StanGrad: A Degree for the Future

May 09, 2017

 

Note: This article is part of the StanGrad series highlighting Stanislaus State students who are part of the Class of 2017. Read more StanGrad profiles.

Luke Castle

For Luke Castle, education is about the future, and not only his future. As a father and a husband, the Australia native said he is constantly reminding himself that earning a degree is bigger than himself.

“With all the situations that come with having a family and a huge work load, I am constantly reminding myself that I am not only doing this for myself, but for the future of my family,” Castle said.

Balancing family life with school isn’t easy, but Castle said they are in it together. His struggles are his family’s struggles, just as his triumphs will be theirs, too.

As an older student, Castle came to Stan State as a last resort. He had attended other universities in the past, but hadn’t found a degree program that offered the type of future for which he was searching.

“He immediately flourished at Stan State, getting as much as he could from his courses, doing extra readings or performing research tasks with several members of the faculty,” said Horacio Ferriz, a geology professor at Stan State.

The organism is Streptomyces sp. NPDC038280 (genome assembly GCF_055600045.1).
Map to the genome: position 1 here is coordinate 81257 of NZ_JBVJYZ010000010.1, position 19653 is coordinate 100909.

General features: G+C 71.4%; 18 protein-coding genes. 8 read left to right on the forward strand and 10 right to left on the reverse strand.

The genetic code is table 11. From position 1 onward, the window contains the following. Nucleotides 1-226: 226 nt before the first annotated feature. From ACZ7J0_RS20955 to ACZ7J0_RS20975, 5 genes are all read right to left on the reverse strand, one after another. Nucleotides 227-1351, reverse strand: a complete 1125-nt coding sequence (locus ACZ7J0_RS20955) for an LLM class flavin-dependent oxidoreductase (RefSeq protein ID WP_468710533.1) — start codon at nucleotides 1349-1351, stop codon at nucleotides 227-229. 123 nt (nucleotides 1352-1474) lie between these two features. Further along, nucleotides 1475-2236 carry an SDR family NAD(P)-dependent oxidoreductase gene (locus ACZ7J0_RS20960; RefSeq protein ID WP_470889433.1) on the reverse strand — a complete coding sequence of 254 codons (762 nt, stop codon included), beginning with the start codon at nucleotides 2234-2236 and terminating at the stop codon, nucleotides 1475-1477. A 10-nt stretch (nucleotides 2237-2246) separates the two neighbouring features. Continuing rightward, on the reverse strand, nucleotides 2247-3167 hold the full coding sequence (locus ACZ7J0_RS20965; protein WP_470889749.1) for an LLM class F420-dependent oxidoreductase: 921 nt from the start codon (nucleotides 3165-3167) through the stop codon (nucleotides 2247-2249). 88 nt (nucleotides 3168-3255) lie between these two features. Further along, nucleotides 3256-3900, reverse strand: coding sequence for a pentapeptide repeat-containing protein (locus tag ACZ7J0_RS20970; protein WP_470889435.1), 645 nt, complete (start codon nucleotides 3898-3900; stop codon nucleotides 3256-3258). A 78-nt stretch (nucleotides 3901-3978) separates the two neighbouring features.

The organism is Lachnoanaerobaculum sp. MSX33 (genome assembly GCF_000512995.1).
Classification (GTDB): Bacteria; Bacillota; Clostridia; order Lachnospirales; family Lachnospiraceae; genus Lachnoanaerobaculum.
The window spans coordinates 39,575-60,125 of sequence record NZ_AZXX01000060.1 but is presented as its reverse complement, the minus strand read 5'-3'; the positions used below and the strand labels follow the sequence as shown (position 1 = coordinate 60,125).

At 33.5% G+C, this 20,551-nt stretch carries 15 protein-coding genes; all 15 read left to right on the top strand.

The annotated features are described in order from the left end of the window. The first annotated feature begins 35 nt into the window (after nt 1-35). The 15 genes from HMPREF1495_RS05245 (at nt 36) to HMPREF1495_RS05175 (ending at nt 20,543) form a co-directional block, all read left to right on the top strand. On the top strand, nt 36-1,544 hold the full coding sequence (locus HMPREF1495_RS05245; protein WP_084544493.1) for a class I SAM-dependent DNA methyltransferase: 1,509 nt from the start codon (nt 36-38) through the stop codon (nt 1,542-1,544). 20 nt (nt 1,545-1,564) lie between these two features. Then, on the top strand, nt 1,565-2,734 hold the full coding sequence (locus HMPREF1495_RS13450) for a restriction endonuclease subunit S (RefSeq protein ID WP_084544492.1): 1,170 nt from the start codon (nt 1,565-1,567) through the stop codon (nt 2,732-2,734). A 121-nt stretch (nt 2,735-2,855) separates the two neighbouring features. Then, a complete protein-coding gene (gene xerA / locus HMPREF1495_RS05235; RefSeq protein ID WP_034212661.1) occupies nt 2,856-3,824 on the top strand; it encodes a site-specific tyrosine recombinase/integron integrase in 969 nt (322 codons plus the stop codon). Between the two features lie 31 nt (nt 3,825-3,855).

Perhaps most significant is the fieldwork he completed with Professor Julia Sankey at Turlock Lake. It’s work that falls in line with his future goals to pursue geology as it relates to water resources. In a way, his education will benefit not just the lives of his own children, but future generations, as well.

“California has experienced a significant drought and it is important that we maintain good science and monitor our consumption and keep water properly regulated so that we have plenty of clean water to support our growing population,” he said.


#StanGrad File

Name

Luke Castle

Hometown

Melbourne, Australia

Degree/Credential

Bachelor of Science in Geology with a concentration in applied geology

What memories stand out most from your time at Stanislaus State?

Spending time working hard out in the many beautiful, but challenging, locations in California doing science is the best part about what we do as geologists. Those days started when the sun rose and ended when the sun set. It was a unique combination of professional development in the field of geology and adventure.”

Which faculty or staff member had the greatest impact on you, and why?

“I spent most of my time interacting with Dr. Horacio Ferriz, whether it was in his office gaining knowledge or out in the field doing research. We both related to school life in conjunction with raising a child at home and the struggles that come with that experience.”

What advice would you give to current and future students?

“Stay focused on the task at hand. College is not easy and there are going to be challenges in school and in your personal life, but this has been and can be done. This great opportunity to grow and learn should not be taken for granted.”